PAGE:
“I love the metaphor of elastics because, like us, an elastic can stretch and then, if it’s healthy, come back to its natural shape,” says Jim. “At the same time, an elastic just sitting on the counter has no purpose. An elastic needs to be engaged to be useful.”

“We are at our best when we’re not comfortable but not too uncomfortable, either,” says Dave. “You want your elastic band to be stretched just enough.”

For Jim, who sees energy as a kind of currency, a big question is: “Am I expending realistic energy in terms of efficiency so that there’s forward action on goals? How am I feeling at the end of the week—am I tired but looking forward to next week? Or am I sapped and not sure I want to do that again or not feeling like it was worth it?” In other words, are people’s elastics stretched too far or not enough.

Jim reflects on what YMCA WorkWell has observed about how organizations can help their people find the right amount of stretch. “In the work we do, we learn about how culture should provide an efficient structure for us to accomplish shared goals, giving us a good return on our energy investment. When culture is weak or inefficient, everyone has to work harder than they should to accomplish goals. If that continues, people burn out, spending more energy than they should.”

Depletion and burnout

“Today, there’s a very interesting macro-trend we’ve observed in the data and with our partners that I’ve never witnessed in the past,” says Dave. “Currently we’re seeing two groups of almost equal sizes in organizations. One group is incredibly burned out, has no energy at all and wants to have everything taken off their plates. The other half are people who are incredibly energized and raring to go. There are few people in the middle.”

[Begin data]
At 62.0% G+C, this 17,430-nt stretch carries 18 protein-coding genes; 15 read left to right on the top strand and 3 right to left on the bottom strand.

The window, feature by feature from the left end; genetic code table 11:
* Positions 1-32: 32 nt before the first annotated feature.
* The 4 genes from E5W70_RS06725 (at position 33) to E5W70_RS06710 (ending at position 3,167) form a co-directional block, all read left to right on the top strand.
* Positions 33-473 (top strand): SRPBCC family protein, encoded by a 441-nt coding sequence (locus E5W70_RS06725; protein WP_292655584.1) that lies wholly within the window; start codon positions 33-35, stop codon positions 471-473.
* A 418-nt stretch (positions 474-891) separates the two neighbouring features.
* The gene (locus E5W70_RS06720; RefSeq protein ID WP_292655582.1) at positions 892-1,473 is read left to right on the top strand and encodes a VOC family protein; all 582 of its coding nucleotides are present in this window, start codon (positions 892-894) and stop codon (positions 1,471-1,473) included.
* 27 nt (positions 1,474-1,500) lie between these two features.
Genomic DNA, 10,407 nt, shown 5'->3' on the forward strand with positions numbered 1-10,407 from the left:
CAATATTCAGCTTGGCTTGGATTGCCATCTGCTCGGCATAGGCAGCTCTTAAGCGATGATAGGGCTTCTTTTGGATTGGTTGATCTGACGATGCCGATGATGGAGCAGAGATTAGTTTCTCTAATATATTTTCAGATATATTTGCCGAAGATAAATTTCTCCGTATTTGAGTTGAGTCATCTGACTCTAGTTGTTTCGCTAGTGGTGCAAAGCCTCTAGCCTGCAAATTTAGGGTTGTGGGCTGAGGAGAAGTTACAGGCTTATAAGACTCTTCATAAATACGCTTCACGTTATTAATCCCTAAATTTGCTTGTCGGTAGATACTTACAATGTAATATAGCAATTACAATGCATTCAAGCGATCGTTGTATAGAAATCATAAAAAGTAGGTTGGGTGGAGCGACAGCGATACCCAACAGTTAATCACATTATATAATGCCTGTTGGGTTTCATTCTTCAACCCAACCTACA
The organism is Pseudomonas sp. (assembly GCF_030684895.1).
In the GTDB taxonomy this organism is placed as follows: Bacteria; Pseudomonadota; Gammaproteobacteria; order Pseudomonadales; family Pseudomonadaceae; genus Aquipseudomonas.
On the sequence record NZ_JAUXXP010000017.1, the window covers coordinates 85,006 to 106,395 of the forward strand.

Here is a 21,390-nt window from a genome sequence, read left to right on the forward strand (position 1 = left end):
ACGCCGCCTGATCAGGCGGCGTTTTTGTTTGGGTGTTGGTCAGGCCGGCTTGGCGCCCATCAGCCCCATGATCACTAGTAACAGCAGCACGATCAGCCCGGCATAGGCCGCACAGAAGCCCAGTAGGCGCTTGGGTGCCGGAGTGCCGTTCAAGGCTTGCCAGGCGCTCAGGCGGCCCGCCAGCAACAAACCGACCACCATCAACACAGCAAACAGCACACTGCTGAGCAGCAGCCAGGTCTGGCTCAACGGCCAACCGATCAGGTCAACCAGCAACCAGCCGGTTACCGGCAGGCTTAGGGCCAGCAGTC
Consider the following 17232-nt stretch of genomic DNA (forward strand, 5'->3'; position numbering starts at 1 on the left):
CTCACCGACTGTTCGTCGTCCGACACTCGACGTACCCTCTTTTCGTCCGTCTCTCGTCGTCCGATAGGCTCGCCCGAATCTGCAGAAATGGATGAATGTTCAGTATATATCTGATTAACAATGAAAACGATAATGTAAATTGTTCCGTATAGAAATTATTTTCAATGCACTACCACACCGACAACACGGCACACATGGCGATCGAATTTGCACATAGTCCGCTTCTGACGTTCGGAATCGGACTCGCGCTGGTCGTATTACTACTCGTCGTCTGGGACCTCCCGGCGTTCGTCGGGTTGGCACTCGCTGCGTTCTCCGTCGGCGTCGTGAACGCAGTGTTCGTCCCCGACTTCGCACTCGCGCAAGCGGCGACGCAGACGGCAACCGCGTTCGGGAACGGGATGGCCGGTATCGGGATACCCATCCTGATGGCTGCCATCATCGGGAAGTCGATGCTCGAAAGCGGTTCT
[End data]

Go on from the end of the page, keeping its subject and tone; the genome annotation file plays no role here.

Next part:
The challenge of this split, Dave says, is, “Those who are burned out do not have the energy to match the energized group, and those with energy feel like they have to pull the others along.” Jim adds that the two groups can cause stress for each other and that people are still adjusting to this situation of imbalance. He also observes, “When you have clear role definitions on a team, you know how to play well together and you have a high level of trust that your teammates will do their job. If I start worrying about how you’re doing your job, it’s a distraction from me doing mine.”

There is also concern about those who are depleted. Dave says when people are depleted and lack energy, often they aren’t aware of how burned out they actually are. “We often talk about a ‘breakdown’, which makes it sound like one distinct moment but in reality, it’s often been a more progressive trend that they just didn’t have the self-awareness to see in time.”

How to recharge

“A rope has no elasticity at all. A fan belt is minimally elastic but when it breaks it’s catastrophic. Some polymers are almost endlessly elastic.” says Jim. “There are different kinds of elastics. Some people do great in a crisis because they thrive in that. Others do it if they have to but it’s more costly.” He notes we become more adaptive the more we focus on what we’re good at.